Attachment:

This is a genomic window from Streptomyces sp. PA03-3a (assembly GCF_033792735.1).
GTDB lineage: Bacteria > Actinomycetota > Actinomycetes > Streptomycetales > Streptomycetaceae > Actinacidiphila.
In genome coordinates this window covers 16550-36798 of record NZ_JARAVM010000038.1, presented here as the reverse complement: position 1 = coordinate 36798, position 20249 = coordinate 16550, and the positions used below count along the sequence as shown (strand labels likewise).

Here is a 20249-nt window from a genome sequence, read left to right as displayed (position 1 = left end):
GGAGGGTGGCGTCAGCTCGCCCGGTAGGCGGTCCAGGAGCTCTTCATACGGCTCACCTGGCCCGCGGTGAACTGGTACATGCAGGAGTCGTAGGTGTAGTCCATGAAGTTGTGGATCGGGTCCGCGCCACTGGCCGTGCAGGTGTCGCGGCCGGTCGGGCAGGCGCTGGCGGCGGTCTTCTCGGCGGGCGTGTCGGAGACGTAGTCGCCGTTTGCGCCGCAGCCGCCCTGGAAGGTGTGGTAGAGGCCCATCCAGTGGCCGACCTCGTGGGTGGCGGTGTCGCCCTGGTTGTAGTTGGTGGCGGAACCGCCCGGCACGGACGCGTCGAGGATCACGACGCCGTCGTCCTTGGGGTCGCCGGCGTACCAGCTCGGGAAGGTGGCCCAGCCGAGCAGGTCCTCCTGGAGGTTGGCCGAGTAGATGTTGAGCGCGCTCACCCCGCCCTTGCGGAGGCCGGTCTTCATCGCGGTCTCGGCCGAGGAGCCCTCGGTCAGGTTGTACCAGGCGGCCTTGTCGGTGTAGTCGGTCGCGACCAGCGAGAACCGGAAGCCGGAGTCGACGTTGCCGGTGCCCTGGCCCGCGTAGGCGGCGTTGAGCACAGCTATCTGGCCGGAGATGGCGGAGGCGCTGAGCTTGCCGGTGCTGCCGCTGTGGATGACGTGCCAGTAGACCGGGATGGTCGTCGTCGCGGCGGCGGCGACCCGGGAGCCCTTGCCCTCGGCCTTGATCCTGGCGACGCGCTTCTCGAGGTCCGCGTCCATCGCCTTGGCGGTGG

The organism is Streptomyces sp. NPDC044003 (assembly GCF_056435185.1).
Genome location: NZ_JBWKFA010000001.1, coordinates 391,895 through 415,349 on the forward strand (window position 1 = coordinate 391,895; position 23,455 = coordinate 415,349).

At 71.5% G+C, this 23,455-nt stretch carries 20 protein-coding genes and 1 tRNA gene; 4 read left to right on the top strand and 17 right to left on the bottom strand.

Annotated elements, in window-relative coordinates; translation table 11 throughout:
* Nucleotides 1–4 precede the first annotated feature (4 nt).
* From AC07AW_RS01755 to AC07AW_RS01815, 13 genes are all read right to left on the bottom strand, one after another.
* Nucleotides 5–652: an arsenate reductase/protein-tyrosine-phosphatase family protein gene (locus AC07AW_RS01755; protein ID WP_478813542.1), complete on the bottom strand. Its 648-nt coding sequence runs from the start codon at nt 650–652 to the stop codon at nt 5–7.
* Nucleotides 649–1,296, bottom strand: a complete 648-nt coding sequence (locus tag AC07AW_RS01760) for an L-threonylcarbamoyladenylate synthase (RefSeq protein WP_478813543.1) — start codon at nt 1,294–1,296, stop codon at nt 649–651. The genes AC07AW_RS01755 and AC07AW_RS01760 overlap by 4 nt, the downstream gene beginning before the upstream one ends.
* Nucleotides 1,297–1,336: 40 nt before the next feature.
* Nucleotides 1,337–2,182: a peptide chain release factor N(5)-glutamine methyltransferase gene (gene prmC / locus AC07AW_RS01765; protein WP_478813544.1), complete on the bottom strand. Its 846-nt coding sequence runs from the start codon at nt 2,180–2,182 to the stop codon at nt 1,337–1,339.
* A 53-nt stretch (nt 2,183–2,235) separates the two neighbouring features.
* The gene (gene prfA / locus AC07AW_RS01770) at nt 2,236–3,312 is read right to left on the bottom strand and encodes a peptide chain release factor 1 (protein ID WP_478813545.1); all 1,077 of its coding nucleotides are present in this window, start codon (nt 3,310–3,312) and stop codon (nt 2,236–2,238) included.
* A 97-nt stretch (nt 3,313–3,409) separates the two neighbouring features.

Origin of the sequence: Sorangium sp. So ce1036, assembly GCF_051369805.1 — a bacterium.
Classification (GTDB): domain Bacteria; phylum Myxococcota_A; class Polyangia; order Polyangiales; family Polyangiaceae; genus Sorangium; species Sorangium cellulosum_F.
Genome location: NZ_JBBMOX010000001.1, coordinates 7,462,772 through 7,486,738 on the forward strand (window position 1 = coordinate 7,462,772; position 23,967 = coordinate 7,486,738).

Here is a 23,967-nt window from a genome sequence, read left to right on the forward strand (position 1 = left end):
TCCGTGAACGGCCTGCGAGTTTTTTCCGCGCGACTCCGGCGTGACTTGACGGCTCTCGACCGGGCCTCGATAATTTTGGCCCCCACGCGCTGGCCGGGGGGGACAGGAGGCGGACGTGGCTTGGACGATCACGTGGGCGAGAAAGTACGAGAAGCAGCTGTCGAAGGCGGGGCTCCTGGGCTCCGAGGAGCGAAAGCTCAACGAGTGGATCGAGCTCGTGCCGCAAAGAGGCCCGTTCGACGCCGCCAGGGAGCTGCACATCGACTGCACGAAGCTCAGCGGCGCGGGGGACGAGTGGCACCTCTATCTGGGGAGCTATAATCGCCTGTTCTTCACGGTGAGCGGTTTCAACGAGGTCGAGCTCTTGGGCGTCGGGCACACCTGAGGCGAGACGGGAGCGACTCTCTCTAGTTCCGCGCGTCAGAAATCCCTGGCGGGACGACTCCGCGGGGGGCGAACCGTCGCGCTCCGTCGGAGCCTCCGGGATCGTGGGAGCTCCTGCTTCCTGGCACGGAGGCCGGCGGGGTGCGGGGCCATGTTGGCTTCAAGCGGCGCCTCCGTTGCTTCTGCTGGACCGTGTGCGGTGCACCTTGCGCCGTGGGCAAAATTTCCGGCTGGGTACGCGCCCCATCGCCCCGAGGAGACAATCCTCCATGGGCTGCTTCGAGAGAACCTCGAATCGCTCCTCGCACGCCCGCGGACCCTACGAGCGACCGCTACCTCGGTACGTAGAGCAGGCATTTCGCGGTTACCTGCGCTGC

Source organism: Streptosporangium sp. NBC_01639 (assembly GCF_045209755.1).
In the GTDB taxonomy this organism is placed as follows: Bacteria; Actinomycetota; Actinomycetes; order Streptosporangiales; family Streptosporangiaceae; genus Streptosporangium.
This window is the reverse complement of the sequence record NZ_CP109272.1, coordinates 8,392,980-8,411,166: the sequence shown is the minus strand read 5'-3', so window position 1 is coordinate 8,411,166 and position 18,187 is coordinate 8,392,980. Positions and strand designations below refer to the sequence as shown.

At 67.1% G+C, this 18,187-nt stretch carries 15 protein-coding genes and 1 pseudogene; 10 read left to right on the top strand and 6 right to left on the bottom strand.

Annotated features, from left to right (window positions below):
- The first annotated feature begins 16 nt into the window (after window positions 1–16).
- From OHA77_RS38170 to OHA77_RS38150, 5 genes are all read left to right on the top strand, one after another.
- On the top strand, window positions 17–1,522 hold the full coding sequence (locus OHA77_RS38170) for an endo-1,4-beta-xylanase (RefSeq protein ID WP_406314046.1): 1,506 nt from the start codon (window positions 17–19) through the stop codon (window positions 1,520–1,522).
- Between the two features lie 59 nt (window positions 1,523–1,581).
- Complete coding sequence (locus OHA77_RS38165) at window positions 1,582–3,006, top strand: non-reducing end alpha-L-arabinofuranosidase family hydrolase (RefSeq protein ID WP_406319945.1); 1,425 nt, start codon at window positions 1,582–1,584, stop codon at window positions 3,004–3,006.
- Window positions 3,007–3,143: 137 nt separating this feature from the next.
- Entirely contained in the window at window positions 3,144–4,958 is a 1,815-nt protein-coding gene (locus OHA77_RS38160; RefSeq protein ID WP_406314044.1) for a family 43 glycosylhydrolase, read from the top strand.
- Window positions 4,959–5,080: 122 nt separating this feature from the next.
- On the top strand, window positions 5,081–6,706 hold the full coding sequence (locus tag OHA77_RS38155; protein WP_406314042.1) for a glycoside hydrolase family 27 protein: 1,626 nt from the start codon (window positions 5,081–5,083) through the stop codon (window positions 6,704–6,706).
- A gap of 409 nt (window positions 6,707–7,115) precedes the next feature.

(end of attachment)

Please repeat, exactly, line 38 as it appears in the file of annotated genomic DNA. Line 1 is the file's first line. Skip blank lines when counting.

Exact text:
- A gap of 409 nt (window positions 6,707–7,115) precedes the next feature.